Boy befriended by Harper succumbs to cancer
Ashburn, Va., native, 13, recently had wish fulfilled by meeting Nats slugger
DETROIT -- Gavin Rupp, who threw a first pitch to Nationals outfielder Bryce Harper earlier this month, lost his battle with brain cancer on Tuesday, a team spokesman confirmed after the team's 5-1 loss to the Tigers. He was 13 years old. Harper was not available for comment.
Rupp, who was from Ashburn, Va., was first diagnosed with brain cancer in February 2011, when doctors removed a malignant tumor from his brain. A year of chemotherapy followed. Gavin was cancer-free for six months before the tumor reappeared. Again, it was removed.
Then, in late April, the cancer returned a third time. Gavin's father, Chris, was told that his son had a 10-percent chance to live.
"The surgery risk at this point," Chris Rupp said at the time, "You really can't do much."
Gavin Rupp's favorite team was the Washington Nationals and his favorite player was Harper. Rupp was able to meet his favorite player on July 5 before the Nationals played the Padres. Harper hung out with Rupp and his family for about an hour. Harper also gave Rupp an autographed hat, a glove and a bat. Harper also received an autographed baseball from Rupp.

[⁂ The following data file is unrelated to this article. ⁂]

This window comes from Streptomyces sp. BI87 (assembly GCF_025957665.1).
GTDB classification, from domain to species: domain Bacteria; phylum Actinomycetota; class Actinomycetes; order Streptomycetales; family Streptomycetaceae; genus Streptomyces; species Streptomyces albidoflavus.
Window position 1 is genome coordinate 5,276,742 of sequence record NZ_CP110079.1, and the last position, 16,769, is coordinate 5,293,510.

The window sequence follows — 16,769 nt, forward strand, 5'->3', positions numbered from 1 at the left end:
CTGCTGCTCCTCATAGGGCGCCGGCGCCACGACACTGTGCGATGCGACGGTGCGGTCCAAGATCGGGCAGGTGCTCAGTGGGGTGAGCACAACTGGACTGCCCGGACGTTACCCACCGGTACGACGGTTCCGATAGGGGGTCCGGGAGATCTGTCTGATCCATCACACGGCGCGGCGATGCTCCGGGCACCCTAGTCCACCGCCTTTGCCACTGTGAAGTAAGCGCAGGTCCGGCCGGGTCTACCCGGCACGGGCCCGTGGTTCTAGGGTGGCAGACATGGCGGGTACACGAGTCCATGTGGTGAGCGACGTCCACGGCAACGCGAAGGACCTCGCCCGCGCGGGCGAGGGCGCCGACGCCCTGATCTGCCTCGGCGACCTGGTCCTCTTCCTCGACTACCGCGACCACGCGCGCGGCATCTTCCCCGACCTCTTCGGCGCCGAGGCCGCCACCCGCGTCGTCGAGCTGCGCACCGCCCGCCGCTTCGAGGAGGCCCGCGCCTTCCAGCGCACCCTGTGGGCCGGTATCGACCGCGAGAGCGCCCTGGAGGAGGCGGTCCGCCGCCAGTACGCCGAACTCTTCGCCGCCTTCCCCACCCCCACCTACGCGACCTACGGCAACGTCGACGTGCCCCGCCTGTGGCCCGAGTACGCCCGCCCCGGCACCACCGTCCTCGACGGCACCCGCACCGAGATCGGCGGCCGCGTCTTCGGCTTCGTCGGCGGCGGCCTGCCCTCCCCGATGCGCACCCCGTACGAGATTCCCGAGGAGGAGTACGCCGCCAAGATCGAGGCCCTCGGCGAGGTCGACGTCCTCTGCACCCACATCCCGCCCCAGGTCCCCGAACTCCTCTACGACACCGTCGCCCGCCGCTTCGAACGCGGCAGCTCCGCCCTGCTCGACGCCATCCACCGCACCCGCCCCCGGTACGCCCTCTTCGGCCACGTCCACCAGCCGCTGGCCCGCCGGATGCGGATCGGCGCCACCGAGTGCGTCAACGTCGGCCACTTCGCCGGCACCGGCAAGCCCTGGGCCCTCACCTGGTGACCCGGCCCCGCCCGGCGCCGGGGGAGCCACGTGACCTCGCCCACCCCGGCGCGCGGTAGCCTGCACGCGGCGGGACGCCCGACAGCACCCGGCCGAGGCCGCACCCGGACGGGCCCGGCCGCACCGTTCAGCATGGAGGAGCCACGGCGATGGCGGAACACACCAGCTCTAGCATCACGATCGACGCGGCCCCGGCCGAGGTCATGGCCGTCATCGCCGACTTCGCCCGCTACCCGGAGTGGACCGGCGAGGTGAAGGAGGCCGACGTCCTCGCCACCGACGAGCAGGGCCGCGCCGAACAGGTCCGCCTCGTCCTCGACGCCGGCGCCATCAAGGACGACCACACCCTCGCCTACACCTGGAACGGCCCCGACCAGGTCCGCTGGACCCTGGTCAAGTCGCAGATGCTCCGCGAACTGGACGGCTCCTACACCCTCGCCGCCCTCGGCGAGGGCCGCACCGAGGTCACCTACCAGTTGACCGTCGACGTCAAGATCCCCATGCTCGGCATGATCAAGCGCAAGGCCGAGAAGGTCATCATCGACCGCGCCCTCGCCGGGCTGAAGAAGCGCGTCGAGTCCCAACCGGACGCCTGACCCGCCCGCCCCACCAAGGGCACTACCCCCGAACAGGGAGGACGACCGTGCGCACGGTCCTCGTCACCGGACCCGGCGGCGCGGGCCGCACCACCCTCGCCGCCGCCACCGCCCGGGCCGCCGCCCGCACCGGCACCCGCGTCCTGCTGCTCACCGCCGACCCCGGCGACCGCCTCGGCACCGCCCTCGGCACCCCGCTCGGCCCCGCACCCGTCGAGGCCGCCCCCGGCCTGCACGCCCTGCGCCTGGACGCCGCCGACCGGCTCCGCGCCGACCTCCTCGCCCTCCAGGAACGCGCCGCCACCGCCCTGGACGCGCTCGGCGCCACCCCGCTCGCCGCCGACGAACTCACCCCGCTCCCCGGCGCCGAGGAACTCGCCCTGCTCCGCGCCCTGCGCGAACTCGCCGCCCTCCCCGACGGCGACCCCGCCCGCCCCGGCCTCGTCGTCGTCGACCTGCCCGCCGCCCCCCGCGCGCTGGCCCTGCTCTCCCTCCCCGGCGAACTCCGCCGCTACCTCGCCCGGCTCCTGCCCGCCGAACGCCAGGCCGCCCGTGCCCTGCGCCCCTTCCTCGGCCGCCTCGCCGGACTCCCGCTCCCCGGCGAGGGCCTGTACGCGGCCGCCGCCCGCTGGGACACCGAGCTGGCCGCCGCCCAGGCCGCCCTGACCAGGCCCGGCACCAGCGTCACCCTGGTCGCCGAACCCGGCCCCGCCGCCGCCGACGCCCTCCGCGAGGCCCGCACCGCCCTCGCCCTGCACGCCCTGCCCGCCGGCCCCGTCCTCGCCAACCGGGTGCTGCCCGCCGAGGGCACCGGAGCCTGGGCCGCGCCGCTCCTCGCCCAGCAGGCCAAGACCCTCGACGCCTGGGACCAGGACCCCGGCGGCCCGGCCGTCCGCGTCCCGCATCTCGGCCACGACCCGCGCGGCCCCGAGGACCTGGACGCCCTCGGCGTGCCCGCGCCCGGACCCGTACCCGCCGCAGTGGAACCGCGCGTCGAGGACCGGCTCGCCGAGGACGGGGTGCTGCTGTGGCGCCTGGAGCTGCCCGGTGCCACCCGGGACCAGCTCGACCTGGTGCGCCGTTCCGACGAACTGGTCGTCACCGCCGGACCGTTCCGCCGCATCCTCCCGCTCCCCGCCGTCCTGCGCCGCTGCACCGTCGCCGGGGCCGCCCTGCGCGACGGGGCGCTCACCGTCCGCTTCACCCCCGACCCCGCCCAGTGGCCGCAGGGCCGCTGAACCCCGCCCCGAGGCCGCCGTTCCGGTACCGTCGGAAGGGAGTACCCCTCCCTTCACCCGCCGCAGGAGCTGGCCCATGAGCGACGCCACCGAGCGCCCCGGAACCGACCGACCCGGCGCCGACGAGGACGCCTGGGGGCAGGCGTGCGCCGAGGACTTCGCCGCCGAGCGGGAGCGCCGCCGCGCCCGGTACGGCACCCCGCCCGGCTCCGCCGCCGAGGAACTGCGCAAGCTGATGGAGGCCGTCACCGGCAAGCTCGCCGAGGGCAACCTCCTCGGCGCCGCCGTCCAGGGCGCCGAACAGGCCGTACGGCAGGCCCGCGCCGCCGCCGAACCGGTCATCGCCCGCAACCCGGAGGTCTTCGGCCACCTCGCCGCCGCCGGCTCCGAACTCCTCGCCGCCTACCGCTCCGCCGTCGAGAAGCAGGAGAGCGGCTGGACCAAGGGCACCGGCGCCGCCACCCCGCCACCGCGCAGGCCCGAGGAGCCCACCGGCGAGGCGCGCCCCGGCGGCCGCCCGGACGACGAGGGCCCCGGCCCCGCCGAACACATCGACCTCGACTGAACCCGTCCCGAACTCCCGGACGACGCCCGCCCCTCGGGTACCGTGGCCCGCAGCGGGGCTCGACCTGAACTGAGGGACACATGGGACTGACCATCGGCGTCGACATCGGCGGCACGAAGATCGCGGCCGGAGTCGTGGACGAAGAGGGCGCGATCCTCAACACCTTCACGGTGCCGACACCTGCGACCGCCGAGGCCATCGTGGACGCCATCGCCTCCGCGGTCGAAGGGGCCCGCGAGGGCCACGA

For the past two years, the Nationals have partnered with Kyle's Kamp and the Children's National Medical Center to host a children's baseball tournament at Nationals Park. Hundreds of little league teams from up and down the East Coast raised money to benefit cancer research. The six teams that raised the most money played against each other at the stadium.
Gavin's team played at Nationals Park last year as the tournament raised more than $250,000. This year, it raised nearly $370,000. Chris Rupp has worked with Rob Hahne, the founder of Kyle's Kamp, to make the tournament an annual success.
Bill Ladson is a reporter for MLB.com and writes an MLBlog, All Nats All the time. He also could be found on Twitter @WashingNats. Tom Schad is an associate reporter for MLB.com. This story was not subject to the approval of Major League Baseball or its clubs.